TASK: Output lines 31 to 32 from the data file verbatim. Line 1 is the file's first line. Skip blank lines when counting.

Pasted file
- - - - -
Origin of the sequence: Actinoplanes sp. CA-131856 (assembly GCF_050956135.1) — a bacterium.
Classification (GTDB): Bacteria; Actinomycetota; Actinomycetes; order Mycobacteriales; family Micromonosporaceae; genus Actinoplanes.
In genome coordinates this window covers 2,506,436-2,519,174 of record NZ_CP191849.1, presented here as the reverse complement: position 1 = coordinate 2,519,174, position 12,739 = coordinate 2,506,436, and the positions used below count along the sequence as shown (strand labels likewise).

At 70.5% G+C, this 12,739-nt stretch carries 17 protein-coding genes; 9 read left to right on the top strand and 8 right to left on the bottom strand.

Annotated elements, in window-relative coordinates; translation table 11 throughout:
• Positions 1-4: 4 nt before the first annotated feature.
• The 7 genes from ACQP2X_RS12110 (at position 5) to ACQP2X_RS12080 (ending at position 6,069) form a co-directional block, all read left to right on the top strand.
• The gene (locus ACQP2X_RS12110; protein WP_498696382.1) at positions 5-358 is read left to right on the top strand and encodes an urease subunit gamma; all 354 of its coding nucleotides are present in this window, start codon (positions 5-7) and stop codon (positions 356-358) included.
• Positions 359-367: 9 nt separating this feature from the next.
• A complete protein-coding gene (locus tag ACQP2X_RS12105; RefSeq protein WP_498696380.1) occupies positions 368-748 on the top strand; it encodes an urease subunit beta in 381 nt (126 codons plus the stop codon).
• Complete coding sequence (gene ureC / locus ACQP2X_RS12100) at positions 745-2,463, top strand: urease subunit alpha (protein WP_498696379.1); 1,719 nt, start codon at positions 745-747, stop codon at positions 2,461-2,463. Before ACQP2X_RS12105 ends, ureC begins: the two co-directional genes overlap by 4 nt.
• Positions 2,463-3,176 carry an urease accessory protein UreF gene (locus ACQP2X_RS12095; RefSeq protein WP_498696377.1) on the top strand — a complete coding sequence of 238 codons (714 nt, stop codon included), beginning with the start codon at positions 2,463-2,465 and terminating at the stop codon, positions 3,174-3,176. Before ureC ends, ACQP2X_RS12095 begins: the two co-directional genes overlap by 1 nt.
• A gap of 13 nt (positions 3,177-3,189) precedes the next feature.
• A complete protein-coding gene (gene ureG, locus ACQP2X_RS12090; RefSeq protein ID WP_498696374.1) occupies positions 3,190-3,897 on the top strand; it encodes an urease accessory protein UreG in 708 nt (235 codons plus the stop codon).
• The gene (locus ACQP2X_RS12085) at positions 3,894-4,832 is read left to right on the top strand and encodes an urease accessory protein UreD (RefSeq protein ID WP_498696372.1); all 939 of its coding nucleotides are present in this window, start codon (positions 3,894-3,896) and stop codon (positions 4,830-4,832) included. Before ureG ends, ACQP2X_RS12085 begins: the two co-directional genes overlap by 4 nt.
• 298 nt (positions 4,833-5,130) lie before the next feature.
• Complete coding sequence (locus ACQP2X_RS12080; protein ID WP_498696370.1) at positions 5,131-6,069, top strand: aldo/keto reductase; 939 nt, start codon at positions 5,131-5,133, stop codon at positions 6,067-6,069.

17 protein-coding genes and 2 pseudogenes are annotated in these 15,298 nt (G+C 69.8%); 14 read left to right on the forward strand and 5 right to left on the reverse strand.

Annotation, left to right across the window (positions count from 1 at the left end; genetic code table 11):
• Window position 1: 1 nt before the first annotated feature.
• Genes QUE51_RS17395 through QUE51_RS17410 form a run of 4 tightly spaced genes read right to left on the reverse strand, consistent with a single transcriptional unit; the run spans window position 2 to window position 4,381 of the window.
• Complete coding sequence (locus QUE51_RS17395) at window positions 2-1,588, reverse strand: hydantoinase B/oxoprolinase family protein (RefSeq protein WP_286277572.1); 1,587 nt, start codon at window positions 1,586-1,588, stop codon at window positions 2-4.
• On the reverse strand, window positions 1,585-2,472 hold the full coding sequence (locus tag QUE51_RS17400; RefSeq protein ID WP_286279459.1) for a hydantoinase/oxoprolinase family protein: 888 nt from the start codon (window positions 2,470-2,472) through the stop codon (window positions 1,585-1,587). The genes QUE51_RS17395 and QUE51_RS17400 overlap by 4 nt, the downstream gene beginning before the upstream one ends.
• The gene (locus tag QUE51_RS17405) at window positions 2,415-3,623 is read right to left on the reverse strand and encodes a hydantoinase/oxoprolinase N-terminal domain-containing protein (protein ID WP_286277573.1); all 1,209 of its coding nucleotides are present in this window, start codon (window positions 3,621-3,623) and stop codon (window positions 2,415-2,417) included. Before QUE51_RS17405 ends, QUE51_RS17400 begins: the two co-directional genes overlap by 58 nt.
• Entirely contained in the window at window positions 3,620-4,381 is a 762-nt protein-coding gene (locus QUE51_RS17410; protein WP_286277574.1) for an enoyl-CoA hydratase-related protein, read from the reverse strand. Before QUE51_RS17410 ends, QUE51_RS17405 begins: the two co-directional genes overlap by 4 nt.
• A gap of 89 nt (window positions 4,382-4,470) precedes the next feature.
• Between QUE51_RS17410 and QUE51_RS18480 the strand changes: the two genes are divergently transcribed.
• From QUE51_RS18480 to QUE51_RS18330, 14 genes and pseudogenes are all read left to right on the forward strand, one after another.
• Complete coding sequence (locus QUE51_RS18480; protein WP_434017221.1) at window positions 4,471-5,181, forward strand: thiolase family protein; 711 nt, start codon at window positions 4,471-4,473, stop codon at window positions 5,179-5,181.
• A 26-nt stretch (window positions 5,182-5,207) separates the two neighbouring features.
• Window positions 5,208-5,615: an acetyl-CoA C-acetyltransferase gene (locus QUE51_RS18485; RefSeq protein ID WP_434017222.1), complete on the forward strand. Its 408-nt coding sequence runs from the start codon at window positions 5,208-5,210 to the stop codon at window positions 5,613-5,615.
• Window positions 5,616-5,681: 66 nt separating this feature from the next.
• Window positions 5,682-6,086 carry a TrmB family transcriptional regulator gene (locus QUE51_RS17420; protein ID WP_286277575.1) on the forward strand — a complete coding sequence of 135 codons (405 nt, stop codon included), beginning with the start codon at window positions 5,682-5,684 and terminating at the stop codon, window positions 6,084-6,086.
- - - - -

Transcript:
• Window positions 5,208-5,615: an acetyl-CoA C-acetyltransferase gene (locus QUE51_RS18485; RefSeq protein ID WP_434017222.1), complete on the forward strand. Its 408-nt coding sequence runs from the start codon at window positions 5,208-5,210 to the stop codon at window positions 5,613-5,615.
• Window positions 5,616-5,681: 66 nt separating this feature from the next.